Italy is without a doubt one of the seven most industrialized nations internationally. It has the most highly developed production facilities in the EU. Not to mention the fact that Italy has a pretty broad economy encompassing everything from fashion accessories, to cars and machines. Most of the raw materials for manufacturing are imported. That said all of this and other reasons make doing business in Italy highly attractive.
In this article, we will discuss how the Italian business culture works and what foreign businessmen and women should be aware of when in the country.
How Does Business Work?
In Italy, like any other country, the key to doing business is building relationships. Finding a well-connected person, and establishing a connection to them can be invaluable. However, it requires building trust with your Italian counterparts. Business meetings in Italy like that in the UK and even America are formal, but those involved in the meeting can openly express their disagreement. Conflict during these meetings is relatively common.
Though the first meeting is often informal and used as a way to evaluate other people but not make business decisions. However, the initial meeting needs to go well for things to move forward. Status also plays a significant role in all aspects of Italian society. Power and age are highly respected. However, the bureaucracy tends to move at a very slow pace, and because of that, there is an inherently slow business decision making process. Westerners from the UK and America might find that frustrating, but there are advantages to be had from it like easing pressure.
Most large businesses have working hours that start from 8:30 am and end at 6 pm, from Monday to Friday. There is an hour’s break for lunch. While these are considered universal business hours in Italy, some meetings can be scheduled for after these working hours. Also, don’t organize meetings during August as that’s often-slow owing to Catholic festivities.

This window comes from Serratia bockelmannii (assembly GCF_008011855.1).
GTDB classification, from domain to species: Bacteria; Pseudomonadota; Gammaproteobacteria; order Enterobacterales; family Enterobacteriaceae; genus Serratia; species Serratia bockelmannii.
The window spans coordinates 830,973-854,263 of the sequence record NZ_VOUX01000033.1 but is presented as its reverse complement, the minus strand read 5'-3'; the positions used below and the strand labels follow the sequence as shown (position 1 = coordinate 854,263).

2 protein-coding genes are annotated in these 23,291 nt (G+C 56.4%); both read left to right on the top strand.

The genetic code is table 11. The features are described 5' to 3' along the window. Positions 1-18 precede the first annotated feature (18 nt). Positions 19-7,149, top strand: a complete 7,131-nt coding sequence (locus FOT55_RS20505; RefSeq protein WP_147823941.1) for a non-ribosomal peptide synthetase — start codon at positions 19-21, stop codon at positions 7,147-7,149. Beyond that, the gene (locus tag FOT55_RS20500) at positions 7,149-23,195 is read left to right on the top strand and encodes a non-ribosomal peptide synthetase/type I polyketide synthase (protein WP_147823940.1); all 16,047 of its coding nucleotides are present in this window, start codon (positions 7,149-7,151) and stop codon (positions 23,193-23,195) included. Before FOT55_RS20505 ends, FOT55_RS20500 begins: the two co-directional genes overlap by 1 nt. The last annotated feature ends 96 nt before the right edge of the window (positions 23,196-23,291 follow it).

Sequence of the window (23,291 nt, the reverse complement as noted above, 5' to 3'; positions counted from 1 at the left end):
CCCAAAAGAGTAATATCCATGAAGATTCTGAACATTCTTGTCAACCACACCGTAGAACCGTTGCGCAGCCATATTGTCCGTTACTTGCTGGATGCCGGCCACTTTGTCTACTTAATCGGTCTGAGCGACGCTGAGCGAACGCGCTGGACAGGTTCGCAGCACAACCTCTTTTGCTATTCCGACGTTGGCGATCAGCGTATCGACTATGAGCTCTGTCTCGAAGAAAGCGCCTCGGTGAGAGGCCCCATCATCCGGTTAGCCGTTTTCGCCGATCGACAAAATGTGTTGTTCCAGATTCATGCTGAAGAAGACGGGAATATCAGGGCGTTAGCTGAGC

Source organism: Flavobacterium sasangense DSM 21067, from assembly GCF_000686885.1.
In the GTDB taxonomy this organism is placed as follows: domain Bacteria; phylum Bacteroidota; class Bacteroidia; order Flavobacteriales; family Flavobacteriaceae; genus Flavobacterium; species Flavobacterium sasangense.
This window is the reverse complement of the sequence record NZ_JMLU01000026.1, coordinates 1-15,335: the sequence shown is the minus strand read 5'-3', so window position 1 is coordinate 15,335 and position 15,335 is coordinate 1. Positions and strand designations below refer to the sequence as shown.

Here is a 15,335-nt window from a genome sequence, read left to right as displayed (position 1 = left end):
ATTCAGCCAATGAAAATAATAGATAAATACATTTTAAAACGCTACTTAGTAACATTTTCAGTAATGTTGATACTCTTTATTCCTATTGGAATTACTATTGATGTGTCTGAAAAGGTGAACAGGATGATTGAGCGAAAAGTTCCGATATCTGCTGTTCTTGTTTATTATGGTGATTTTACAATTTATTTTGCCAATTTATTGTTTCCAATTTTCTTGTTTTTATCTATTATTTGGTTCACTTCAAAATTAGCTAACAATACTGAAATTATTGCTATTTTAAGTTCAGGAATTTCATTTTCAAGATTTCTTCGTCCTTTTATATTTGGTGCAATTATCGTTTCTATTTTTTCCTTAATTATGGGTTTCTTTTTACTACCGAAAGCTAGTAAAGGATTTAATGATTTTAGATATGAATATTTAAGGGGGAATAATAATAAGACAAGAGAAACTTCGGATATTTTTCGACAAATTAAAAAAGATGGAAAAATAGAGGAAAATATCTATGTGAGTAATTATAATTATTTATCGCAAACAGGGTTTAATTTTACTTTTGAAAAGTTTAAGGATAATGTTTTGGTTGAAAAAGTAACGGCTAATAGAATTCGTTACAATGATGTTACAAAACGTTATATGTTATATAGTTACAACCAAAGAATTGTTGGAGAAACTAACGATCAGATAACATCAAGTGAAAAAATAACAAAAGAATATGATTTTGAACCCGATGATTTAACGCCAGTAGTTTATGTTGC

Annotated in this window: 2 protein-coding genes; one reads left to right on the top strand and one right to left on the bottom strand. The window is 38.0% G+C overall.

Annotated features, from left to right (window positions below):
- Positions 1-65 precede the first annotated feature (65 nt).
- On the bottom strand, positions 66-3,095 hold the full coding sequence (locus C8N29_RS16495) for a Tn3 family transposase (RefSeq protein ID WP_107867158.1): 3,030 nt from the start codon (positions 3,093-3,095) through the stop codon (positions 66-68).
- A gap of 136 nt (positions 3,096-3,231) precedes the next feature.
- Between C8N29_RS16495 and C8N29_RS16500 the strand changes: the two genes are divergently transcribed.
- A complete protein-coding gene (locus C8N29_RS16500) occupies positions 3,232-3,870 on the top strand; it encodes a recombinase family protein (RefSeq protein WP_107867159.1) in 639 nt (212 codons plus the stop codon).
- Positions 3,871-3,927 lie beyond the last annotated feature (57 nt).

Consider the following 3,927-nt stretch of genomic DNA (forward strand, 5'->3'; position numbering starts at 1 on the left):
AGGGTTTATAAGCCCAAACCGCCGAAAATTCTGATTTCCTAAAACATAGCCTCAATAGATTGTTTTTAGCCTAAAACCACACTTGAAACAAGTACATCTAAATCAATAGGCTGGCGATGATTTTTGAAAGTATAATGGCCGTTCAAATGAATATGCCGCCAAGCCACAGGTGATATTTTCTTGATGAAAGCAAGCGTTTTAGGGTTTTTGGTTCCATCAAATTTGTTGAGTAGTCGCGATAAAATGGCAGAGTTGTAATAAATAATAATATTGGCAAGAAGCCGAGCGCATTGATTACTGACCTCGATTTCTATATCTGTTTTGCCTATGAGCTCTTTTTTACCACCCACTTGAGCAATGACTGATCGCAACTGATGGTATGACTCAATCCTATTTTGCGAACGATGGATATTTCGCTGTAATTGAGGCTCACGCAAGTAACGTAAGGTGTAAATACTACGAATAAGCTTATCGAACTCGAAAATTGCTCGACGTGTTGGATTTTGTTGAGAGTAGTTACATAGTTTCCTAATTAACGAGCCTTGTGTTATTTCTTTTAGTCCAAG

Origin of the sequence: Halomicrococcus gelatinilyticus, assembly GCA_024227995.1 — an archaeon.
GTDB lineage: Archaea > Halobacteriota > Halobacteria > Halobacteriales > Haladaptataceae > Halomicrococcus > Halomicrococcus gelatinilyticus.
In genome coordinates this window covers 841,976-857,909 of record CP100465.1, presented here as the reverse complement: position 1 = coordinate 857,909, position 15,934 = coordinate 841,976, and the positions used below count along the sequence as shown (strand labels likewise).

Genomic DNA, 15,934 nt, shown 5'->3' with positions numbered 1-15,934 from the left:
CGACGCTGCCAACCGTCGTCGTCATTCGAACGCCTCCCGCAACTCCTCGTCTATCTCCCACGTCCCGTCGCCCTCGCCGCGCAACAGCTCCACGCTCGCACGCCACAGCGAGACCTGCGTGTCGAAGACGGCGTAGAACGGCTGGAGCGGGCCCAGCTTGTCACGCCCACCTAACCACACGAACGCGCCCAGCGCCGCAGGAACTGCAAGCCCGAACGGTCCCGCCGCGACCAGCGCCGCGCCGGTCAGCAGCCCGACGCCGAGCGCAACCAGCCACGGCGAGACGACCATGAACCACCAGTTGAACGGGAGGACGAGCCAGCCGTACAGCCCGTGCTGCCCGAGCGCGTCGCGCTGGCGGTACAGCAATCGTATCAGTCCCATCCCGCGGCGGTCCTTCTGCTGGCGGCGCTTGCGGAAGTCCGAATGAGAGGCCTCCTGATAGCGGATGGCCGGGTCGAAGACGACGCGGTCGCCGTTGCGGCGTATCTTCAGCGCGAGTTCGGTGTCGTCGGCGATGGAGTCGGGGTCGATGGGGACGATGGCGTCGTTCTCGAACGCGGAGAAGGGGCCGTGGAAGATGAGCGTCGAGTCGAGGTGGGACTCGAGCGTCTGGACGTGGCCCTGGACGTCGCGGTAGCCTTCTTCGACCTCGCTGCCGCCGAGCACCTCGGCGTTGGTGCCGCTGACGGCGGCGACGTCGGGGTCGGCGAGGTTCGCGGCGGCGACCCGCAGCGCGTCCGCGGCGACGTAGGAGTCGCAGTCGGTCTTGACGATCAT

It is not uncommon for business or formal meetings where colleagues interrupt each other. Sometimes things can appear to be a shouting match between two rival sides, but in fact, that’s the way differences are hashed out.
The most popular theme for a foreigner who is trying to do business in Italy and striking up a conversation would probably be culture. Italians are curious, tolerant and open to an array of manners and uniqueness. They tolerate mistakes and even laziness to some extent. However, if you’re rude to them or arrogant, then that’s not appreciated.
Also, most Italians in the business world speak English so knowing Italian isn’t necessary. However, you may still want to be well versed in everyday Italian words.
Marketing and Advertising
In Italy what’s on the outside needs to be just as beautiful as what’s inside. So, all your marketing and advertising material should look excellent. However, Italian should be your language of choice. Make sure that all material adheres to Italian sensitivities, in Italian or it can just as easily backfire.